The side and front of the new boathouse.

The Boathouse at Lake Lanier Olympic Park strikes a resemblance to classic northeastern boathouses but offers much more than storage for rowing shells and kayaks.

A stunning multi-million-dollar city of Gainesville public facility set to open next month on the northern end of Lake Lanier blends not only the architectural elements of aesthetics and function, it shines as a legacy to those who dream big. Built on the spot where the 1996 Olympians set off from a temporary basic building seeking gold, The Boathouse at Lake Lanier Olympic Park embodies much more than the original structure. The $21.6 million Boathouse, funded by a city bond paid through the hotel/motel tax, is touted as a one-of-a-kind public-accessible jewel on the lake.

“It’s just exciting to see the vision for this park as a community facility,” said Gainesville Tourism Director Robyn Lynch. She and the foundation that grew out of the Olympic movement on the lake in the 1990s view The Boathouse as the crown of a LLOP master plan that evolved about a decade ago. In mid-January, Lynch guided a Lakeside reporter on the first tour given to a journalist as The Boathouse neared completion. Workers with Gainesville contractor Carroll Daniel Construction were finishing tasks before the following week’s furniture delivery.

On the exterior, sky-blue rough split shake siding on the upper levels settles into a multi-hued stone foundation on the quiet lake cove. White columns and trim, beige vertical siding on three pitched tiers, and black metal railings and accents present a classic boathouse exterior. Soaring barrel-vault ceilings planked with linear metal that replicates cherry wood greet visitors at the front entries in a nautical homage to old-school rowing shells and canoes. Loops of light reminiscent of Olympic rings suspend from the ceilings. Views of the lake form the main backdrop of an expansive ballroom and other public spaces where weddings, corporate meetings, and banquets are already scheduled every weekend through June.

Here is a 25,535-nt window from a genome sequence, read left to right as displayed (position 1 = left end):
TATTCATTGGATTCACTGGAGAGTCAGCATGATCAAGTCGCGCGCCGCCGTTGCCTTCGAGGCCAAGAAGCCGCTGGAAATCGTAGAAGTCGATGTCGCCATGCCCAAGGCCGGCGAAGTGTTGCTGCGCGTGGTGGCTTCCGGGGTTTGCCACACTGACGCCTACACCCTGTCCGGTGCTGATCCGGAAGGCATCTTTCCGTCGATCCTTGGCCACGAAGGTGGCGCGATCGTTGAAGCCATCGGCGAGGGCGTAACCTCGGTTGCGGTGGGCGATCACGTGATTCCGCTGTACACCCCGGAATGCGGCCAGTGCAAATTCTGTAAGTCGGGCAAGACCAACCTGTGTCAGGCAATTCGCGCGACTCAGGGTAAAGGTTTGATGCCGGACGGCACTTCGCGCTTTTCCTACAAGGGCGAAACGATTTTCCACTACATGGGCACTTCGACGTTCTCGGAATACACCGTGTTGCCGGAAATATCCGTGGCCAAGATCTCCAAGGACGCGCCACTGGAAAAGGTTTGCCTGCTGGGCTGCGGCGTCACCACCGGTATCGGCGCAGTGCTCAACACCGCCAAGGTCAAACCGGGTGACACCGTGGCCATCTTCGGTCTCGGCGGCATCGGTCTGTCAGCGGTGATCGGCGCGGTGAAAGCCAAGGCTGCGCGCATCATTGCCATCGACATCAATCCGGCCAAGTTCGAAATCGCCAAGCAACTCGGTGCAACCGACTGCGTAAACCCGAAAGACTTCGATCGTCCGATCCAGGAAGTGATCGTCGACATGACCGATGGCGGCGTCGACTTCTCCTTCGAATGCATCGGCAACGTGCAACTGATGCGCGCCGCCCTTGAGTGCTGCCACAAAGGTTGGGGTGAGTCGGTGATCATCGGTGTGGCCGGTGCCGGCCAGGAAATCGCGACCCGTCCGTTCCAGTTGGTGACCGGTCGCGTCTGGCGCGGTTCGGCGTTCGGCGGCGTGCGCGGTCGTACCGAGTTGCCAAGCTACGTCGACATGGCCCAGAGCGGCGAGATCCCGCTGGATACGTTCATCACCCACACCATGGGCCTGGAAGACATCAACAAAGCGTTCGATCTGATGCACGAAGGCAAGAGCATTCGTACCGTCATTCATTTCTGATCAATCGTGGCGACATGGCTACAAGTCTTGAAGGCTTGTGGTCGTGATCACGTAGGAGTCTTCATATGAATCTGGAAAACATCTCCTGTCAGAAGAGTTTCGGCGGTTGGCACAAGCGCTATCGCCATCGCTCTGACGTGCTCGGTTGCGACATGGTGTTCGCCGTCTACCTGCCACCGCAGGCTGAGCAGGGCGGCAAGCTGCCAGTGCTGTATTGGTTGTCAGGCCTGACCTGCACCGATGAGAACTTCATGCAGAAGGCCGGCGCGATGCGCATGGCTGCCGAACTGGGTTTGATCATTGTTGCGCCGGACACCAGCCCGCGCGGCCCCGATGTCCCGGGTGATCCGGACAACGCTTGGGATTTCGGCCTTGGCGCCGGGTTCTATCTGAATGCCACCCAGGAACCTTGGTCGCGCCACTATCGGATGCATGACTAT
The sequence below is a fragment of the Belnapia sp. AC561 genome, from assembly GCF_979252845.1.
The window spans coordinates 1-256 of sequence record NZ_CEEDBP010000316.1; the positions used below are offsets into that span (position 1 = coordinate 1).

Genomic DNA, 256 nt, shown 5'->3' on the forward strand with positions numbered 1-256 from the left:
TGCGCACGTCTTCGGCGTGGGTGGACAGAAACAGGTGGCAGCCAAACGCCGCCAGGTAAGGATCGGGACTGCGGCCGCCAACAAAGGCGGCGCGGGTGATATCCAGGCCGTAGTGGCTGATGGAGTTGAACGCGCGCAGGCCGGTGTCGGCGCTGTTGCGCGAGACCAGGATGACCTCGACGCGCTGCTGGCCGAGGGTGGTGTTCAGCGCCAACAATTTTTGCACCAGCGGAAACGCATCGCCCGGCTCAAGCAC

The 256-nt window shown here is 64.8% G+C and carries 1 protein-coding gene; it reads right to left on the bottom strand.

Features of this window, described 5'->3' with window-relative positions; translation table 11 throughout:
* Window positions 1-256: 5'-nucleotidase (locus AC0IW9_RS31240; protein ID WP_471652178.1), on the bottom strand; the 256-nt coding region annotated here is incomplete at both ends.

View standing on the boathouse covered deck looking out at Lake Lanier with lake and trees in background.

The covered back porch at The Boathouse features a view of a quiet cove on Lake Lanier.

A wide, covered porch beckons a step outside, where a massive stone fireplace creates a warm ambiance with a striking lake view. The porch and adjacent terrace stretch across the entire back side offering more than 4,500 square feet of covered outdoor lakefront space.

A black metal geometric-railed staircase from the main level leads to the third-floor boardroom and tribute hall to community champions. Another fireplace is situated on the boardroom balcony.

On the bottom level beats the heart of the facility’s origin: boat storage for canoes, kayaks and rowing shells, a locker room, and workout/team meeting space. The Lake Lanier Canoe & Kayak Club, Lake Lanier Rowing Club, and University of North Georgia Rowing Club rent space from the city. Visiting crews training can store equipment in a designated area. The foundation was raised four feet higher to mitigate flooding that plagued the basement in recent years.